7. Add the SCL Extension Form, which will then appear in the dropdown menu.

  8. When selected, it will give you the choice of adding an "SCL" column. Add the column as needed.

Note that the SCL column will not populate if you're using Microsoft Outlook in conjunction with just the local Junk E-mail filter. It only shows values with e-mails received from Exchange Server and processed with the Intelligent Message Filter.

About the author: Serdar Yegulalp is editor of the Windows Power Users Newsletter.


MEMBER FEEDBACK TO THIS TIP

Am I correct in assuming that what this does is read the [SCL] mail header and display it in the messages grid?

I have been attempting to modify this script to display other headers (that are not already available in Microsoft Outlook), but I only get a blank column in my messages grid in Microsoft Outlook. I have Googled this topic with no success. It seems like there is a big back hole in the area of "exposing headers in Microsoft Outlook," and in "outlook.cfg" files.

Any help would be greatly appreciated.
—Daniel O.

******************************************

I believe what's actually happening here is the form is exposing a property on the message that has been provided by the Exchange server in the X-Exch50 blob -- a set of metadata properties that move with the message but are separate from it. The x-header added to the POP3 version of the message headers is not what's actually read; it's just added to the message as a way to include that property with it if it ever gets moved out of Exchange.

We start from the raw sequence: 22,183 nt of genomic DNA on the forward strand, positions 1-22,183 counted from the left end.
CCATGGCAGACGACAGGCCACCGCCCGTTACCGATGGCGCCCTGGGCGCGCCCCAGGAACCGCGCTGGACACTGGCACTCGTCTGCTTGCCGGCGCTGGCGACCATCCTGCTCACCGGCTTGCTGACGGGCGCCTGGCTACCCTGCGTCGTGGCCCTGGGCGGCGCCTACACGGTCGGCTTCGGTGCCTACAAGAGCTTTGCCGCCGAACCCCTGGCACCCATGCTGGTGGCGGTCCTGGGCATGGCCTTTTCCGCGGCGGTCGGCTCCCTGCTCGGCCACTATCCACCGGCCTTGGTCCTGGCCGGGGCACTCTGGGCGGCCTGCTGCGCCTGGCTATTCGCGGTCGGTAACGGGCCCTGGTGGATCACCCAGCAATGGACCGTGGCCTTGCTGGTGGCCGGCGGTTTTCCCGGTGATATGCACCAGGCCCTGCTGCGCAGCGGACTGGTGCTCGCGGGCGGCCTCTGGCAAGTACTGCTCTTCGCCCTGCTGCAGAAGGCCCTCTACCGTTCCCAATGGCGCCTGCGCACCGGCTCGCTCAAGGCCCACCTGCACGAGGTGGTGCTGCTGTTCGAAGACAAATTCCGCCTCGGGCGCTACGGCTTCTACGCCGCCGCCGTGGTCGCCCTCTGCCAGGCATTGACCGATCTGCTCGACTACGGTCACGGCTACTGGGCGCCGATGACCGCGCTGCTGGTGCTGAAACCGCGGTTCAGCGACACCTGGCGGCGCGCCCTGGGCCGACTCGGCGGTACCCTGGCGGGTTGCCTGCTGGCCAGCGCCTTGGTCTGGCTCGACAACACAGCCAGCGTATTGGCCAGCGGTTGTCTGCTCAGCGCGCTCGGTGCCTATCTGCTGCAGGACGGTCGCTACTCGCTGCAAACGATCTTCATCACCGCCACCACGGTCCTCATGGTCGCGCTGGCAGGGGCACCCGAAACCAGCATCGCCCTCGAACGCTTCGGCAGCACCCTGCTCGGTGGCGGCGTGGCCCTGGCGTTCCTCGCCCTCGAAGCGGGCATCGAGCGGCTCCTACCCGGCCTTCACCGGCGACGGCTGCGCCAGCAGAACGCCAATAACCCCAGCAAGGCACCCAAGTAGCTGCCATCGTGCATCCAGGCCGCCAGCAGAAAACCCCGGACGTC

From what I can tell, exposing arbitrary headers as columns doesn't seem possible yet, but if I do find a way to do it I'll post it as a tip.
—Serdar Yegulalp, tip author

******************************************

This is a great tip that worked wonderful in Microsoft Outlook 2003, but now I have Microsoft Outlook 2007 and it doesn't work. Do you know if there is a fix?
—Phil B.

******************************************

I got this working in Microsoft Outlook 2007 as well, so I'm not sure what might be wrong. I was able to follow the same series of steps to expose the SCL.

If you're having trouble finding the SCL.CFG file, remember that you need to go to the directory where you installed it; the Forms manager doesn't open to that directory automatically.

Also, when you're in the Field Chooser and you go to the "Select Enterprise forms for this folder" view, you need to remove everything from the "Selected Forms" column FIRST before adding the "SCL Extension Form." Otherwise the SCL Extension Form won't appear.


—Serdar Yegulalp, tip author


Do you have comments on this tip? Let us know.

Related information from SearchExchange.com:

  • Tip: Simplified Exchange IMF Spam Confidence Level rankings for Outlook
  • Tip: How to enable the Exchange IMF on authenticated SMTP connections
  • Tip: Configuring Microsoft Outlook to display Sender ID information
  • Learning Guide: How to fight spam on Exchange Server
  • The spamfighter's toolbox

    Please let others know how useful this tip is via the rating scale below. Do you have a useful Exchange Server or Microsoft Outlook tip, timesaver or workaround to share? Submit it to SearchExchange.com. If we publish it, we'll send you a nifty thank you gift.

  • This was first published in March 2006